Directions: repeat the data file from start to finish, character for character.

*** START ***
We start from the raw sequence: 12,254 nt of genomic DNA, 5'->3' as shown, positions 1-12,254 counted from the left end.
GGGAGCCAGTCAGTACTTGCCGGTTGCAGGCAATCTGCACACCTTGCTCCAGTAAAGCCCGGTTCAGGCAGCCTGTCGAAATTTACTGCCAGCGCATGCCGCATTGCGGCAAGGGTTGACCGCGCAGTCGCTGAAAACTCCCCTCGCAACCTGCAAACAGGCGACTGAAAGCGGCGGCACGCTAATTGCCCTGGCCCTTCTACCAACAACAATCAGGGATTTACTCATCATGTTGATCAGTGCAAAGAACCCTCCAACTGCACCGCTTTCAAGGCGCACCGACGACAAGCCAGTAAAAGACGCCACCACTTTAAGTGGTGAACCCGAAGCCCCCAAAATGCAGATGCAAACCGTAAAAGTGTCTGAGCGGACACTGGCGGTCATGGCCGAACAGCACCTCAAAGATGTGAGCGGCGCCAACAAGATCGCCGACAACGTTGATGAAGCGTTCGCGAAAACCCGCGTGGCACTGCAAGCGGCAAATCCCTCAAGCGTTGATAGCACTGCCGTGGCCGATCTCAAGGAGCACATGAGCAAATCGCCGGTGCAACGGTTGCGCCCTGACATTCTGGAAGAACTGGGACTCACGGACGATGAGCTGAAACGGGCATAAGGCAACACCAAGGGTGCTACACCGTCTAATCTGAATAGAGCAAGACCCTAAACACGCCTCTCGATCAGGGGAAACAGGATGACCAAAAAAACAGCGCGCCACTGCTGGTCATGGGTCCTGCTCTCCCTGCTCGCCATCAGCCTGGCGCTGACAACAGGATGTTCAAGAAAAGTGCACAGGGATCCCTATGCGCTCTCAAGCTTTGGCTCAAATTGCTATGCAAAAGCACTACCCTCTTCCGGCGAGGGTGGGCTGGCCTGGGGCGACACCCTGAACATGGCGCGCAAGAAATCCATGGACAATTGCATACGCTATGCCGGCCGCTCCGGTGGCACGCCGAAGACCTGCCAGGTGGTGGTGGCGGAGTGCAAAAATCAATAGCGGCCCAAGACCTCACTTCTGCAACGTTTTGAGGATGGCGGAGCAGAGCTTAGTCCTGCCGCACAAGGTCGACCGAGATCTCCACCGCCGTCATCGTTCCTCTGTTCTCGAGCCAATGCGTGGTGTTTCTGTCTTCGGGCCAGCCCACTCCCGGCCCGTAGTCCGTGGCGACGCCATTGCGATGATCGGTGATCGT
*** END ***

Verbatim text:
We start from the raw sequence: 12,254 nt of genomic DNA, 5'->3' as shown, positions 1-12,254 counted from the left end.
GGGAGCCAGTCAGTACTTGCCGGTTGCAGGCAATCTGCACACCTTGCTCCAGTAAAGCCCGGTTCAGGCAGCCTGTCGAAATTTACTGCCAGCGCATGCCGCATTGCGGCAAGGGTTGACCGCGCAGTCGCTGAAAACTCCCCTCGCAACCTGCAAACAGGCGACTGAAAGCGGCGGCACGCTAATTGCCCTGGCCCTTCTACCAACAACAATCAGGGATTTACTCATCATGTTGATCAGTGCAAAGAACCCTCCAACTGCACCGCTTTCAAGGCGCACCGACGACAAGCCAGTAAAAGACGCCACCACTTTAAGTGGTGAACCCGAAGCCCCCAAAATGCAGATGCAAACCGTAAAAGTGTCTGAGCGGACACTGGCGGTCATGGCCGAACAGCACCTCAAAGATGTGAGCGGCGCCAACAAGATCGCCGACAACGTTGATGAAGCGTTCGCGAAAACCCGCGTGGCACTGCAAGCGGCAAATCCCTCAAGCGTTGATAGCACTGCCGTGGCCGATCTCAAGGAGCACATGAGCAAATCGCCGGTGCAACGGTTGCGCCCTGACATTCTGGAAGAACTGGGACTCACGGACGATGAGCTGAAACGGGCATAAGGCAACACCAAGGGTGCTACACCGTCTAATCTGAATAGAGCAAGACCCTAAACACGCCTCTCGATCAGGGGAAACAGGATGACCAAAAAAACAGCGCGCCACTGCTGGTCATGGGTCCTGCTCTCCCTGCTCGCCATCAGCCTGGCGCTGACAACAGGATGTTCAAGAAAAGTGCACAGGGATCCCTATGCGCTCTCAAGCTTTGGCTCAAATTGCTATGCAAAAGCACTACCCTCTTCCGGCGAGGGTGGGCTGGCCTGGGGCGACACCCTGAACATGGCGCGCAAGAAATCCATGGACAATTGCATACGCTATGCCGGCCGCTCCGGTGGCACGCCGAAGACCTGCCAGGTGGTGGTGGCGGAGTGCAAAAATCAATAGCGGCCCAAGACCTCACTTCTGCAACGTTTTGAGGATGGCGGAGCAGAGCTTAGTCCTGCCGCACAAGGTCGACCGAGATCTCCACCGCCGTCATCGTTCCTCTGTTCTCGAGCCAATGCGTGGTGTTTCTGTCTTCGGGCCAGCCCACTCCCGGCCCGTAGTCCGTGGCGACGCCATTGCGATGATCGGTGATCGT